19 January, 2011

the times, they are new orleans

i've got a routine like anyone else in the northeast: work and snow. but i'm just getting back from breaking that routine and visiting a place that continues to be a touchpoint for every important conversation going on in our country.

i've been to new orleans now 8 times, 5 before and 3 after. i've been to play shows, to write, and to record an album. i've passed through with friends; i went once for a retreat with like-minded activist artists. this time i went for a novel purpose: vacation.

i did all the touristy things i never do. we rode the street cars. we ate at coop's, the camellia, and cafe du monde. we visited cemetaries and museums. we went to see brad pitt's houses he's building in the 9th ward. we walked and walked and walked. we stayed with friends. we slept alot. unconventional as it was as a "vacation" choice, we definitely got away from our own lives for a few days.

but new orleans has changed. it isnt the city i remembered from my last trip, taking small but firm steps toward recovery. or the city i had fixed in my mind from "before". it felt like an entirely different place. 


perhaps it was the process of sharing it with someone who had never been there before that caused this feeling. perhaps it was my own life changing and shifting, such that i cant see a familiar place in the same way. this is, in fact, one of my favorite reasons to travel, re-read a book, or watch a movie again. how do we feel returning to the same place? it's usually that the place stays constant in its solid mass of buildings, streets, and natural contours, and thus we see the change in ourselves as we age and shift.

yet new orleans has changed in a way beyond what i know has changed in me. i dont know why this has surprised me so much. part of the magic of new orleans is that it has never been a place you could pin down or categorize. i have never been to any place like it, and at times, it can feel other-worldly. and when i say that it is a touchpoint for every important conversation going on in our country, consider what that means. economic recovery, urban renewal, arts economies, gun violence, race relations, gentrification, corruption, music, and politics- new orleans has something from experience to contribute to all these national dialogues.

but, for better or for worse, change in new orleans has always happened at a snail's pace. the government is notoriously slow, the erosion of the inner city has been like an acid river eating at the walls of a canyon, and the post-flood recovery has inched back. katrina was a sudden, but inevitable, cataclysm of water built on years and years of neglect, a man-made disaster fomenting for decades.

yet something has moved too fast now in new orleans. i think it is two-part.

first, i recognized some familiar signs that i have seen elsewhere traveling the country these last two years. vacant store-fronts sit next to vacant store-fronts. "for sale" signs emblazon house after house. there are more people lining up for services and fewer people on the streets outside their houses. in a time of foreclosures, unemployment, and isolation, the recession has left its inimitable mark here, as elsewhere.

secondly, there is a new tension in parts of the city. before going, a friend had warned us to be careful:

"new orleans isnt safe," she said, referring to some recent gun violence, sexual assaults, and a warehouse fire that claimed the lives of several young people. the underlying fear in her statement was that new orleans wasnt safe for white people.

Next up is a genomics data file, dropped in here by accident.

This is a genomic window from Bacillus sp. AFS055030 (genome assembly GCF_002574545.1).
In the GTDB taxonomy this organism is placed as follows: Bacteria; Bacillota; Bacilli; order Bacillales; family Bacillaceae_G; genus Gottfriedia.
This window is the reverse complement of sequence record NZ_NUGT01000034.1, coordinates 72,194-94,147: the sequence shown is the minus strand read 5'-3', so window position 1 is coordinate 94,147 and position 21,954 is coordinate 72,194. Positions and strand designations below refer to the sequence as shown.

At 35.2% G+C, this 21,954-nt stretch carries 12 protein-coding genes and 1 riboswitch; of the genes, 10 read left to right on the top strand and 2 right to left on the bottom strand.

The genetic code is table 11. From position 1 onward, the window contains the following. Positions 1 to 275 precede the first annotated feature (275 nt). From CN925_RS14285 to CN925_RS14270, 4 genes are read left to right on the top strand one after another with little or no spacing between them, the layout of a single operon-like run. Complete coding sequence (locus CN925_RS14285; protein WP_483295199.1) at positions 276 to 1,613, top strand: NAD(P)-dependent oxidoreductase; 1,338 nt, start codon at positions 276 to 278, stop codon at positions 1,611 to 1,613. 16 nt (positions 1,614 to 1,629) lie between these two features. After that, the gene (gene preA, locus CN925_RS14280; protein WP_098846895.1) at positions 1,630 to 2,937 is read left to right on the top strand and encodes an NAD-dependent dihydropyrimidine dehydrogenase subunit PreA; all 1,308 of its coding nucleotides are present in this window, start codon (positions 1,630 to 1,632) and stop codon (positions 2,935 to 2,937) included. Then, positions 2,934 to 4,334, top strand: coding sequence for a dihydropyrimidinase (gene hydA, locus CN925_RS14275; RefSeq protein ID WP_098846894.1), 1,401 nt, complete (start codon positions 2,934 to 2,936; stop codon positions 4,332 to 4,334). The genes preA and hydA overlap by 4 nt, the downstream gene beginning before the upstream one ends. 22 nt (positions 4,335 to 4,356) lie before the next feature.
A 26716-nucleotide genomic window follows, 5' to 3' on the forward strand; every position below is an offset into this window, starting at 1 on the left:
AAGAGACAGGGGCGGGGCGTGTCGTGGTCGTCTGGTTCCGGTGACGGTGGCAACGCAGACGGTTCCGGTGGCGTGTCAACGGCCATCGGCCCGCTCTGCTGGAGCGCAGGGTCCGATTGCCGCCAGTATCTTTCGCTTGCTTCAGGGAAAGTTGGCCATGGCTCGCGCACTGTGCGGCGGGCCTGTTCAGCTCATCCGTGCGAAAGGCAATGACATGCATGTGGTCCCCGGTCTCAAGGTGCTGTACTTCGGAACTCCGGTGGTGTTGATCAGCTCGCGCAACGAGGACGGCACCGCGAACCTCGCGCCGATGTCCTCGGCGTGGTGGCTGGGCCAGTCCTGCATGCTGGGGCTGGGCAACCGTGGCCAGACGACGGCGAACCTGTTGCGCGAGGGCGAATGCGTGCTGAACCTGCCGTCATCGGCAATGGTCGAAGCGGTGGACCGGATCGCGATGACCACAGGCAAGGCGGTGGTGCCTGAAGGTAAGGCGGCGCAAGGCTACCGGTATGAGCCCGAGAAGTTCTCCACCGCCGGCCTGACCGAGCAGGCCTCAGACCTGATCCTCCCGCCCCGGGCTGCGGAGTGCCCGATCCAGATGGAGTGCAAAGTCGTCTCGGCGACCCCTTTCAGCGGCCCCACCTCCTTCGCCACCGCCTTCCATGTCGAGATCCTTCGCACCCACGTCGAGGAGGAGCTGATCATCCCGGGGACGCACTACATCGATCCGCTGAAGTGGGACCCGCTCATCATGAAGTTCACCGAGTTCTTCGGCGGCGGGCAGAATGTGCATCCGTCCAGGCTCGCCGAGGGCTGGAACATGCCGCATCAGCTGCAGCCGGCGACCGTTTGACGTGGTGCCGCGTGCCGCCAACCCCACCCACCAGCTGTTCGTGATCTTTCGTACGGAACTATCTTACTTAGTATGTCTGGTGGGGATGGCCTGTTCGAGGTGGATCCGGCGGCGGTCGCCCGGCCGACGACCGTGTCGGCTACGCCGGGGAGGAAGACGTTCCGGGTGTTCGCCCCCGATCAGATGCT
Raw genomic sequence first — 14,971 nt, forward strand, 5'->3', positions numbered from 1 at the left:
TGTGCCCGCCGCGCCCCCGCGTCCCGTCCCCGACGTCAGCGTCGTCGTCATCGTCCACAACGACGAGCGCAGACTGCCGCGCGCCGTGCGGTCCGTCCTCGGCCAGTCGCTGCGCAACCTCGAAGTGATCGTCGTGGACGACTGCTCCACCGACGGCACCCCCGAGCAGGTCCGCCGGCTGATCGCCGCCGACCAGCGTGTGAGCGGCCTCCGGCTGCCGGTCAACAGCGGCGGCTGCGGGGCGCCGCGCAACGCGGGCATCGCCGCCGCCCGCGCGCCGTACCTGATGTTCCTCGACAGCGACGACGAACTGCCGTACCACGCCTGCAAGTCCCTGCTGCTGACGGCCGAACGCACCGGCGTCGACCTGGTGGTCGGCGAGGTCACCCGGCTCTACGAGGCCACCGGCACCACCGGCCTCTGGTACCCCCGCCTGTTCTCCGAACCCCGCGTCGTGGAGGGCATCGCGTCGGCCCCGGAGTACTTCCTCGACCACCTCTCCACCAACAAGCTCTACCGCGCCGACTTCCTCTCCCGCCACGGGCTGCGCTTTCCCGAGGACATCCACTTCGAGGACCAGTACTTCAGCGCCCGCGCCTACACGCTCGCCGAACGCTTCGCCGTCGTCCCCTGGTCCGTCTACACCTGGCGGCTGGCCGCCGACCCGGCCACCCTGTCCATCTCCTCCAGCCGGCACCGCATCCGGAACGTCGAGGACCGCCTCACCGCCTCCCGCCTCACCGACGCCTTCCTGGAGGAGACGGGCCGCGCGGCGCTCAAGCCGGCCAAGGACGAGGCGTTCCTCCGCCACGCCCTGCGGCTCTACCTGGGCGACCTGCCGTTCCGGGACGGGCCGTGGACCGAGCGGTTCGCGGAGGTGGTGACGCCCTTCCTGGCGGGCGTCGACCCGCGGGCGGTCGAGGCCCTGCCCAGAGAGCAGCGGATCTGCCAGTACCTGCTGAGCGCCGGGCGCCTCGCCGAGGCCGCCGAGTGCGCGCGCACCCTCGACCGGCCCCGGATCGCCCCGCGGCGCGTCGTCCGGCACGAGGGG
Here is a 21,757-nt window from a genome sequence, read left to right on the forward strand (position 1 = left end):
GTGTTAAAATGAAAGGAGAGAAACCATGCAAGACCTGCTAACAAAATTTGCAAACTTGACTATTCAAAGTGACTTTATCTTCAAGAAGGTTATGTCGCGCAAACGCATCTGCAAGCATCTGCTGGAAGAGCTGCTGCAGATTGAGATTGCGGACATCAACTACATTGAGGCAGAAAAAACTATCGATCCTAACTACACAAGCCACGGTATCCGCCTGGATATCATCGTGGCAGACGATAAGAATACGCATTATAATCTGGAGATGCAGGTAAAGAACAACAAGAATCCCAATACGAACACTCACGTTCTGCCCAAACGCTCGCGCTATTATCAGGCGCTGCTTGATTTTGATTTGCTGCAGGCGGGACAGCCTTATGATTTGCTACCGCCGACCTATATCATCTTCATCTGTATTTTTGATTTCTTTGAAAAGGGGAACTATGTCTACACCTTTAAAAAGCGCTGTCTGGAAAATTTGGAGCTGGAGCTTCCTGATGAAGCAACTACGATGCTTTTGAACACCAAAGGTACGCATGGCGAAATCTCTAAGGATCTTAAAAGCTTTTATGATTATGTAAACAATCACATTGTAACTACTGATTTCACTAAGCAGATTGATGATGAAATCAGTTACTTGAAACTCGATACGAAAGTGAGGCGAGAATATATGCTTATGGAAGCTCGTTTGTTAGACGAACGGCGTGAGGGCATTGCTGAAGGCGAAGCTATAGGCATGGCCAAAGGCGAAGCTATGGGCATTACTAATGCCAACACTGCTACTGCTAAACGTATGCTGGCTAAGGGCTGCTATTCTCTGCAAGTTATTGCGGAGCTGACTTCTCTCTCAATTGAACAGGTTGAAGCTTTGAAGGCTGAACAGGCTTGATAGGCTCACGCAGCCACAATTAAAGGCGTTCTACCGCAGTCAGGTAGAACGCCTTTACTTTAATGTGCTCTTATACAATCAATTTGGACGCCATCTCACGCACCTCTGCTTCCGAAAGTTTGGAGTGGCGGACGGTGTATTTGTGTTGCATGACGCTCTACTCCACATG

i hate these kind of statements: alarmist on the surface, masking many more complicated factors underneath. rather than keeping any one person safe, they only make everyone more mistrustful and on edge. many people unconsciously conflate race and class, expressing class tension by perpetuating racial fears. this kind of thinking isn't new to new orleans, either. the tension that poverty brings has been a defining factor there for a long time.


we stayed in a neighborhood called the bywater, a place i have called home every time i have visited new orleans. the bywater is technically part of the 9th ward, but as its particular mix and motion became more pronounced, it acquired its own neighborhood designation. the bywater has been slowly gentrifying for the last 20 years. again the emphasis is on slowly.

so what was different this visit was this: a neighborhood that was for a long time a unique and vibrant mix of race, class, and occupation, has been suddenly infested by young white street kids. and it is not just in the bywater. it's in treme, the 7th ward, the upper 9th. here is an article from the times-picayune that came out while we were there. it explains who these kids are, but it also, rather predictably, leaves out a real exploration of the tensions they are causing.

this has happened fast.
and it's highly visible.
and it makes me so sad.
and it makes me uncomfortable.
and it makes me examine myself and my motives for being in new orleans. what am i contributing to the city as i visit each time- as a tourist or for work? when i walk around new orleans, am i afraid? if so, why? and why do i feel so sad about "new orleans being new orleans", that this dynamic city has changed again and will continue to change?

new orleans interrupts a lot of easy narratives with the hard facts of its reality. we saw this interruption on a global scale after katrina, a third world city made visible, a blight on the mythic narrative of our first world self-image (our dirty secret: in america, many many people- disproportionately of color- live in systemic poverty). in that same way, visiting new orleans interrupts my own easy narratives of a city where diversity exists without tension, where the grand unifier of music colors the landscape with a rose colored lens, where i can just pop in with my white-ness and economic mobility, soaking in the "real-ness" as i get inspired. and then i leave, back to my own comfortable, functional life. i'm trying to take responsibility for myself here. i'm trying to notice my own privelege, predilictions, and fantasies.

and then, i get mad.

no, crust punks, you dont get to just drop in with your dogs, jeans as tights, and thick framed glasses. somebody used to live in that abandoned house you're squatting in. ever wonder why they're gone?

8 comments:

  1. I loved reading your account of your recent visit. I think a lot of us are floating around in that boat when we look at the city and wonder how and why everything is this way. What are we doing? How do we envision our future and move forward?

    I lived in New Orleans before the storm. Then I had to leave, even though it broke me, because everything was gone. I had no idea the bottom could fall out that fast until it happened. Don't know why, really. It just never occurred to me.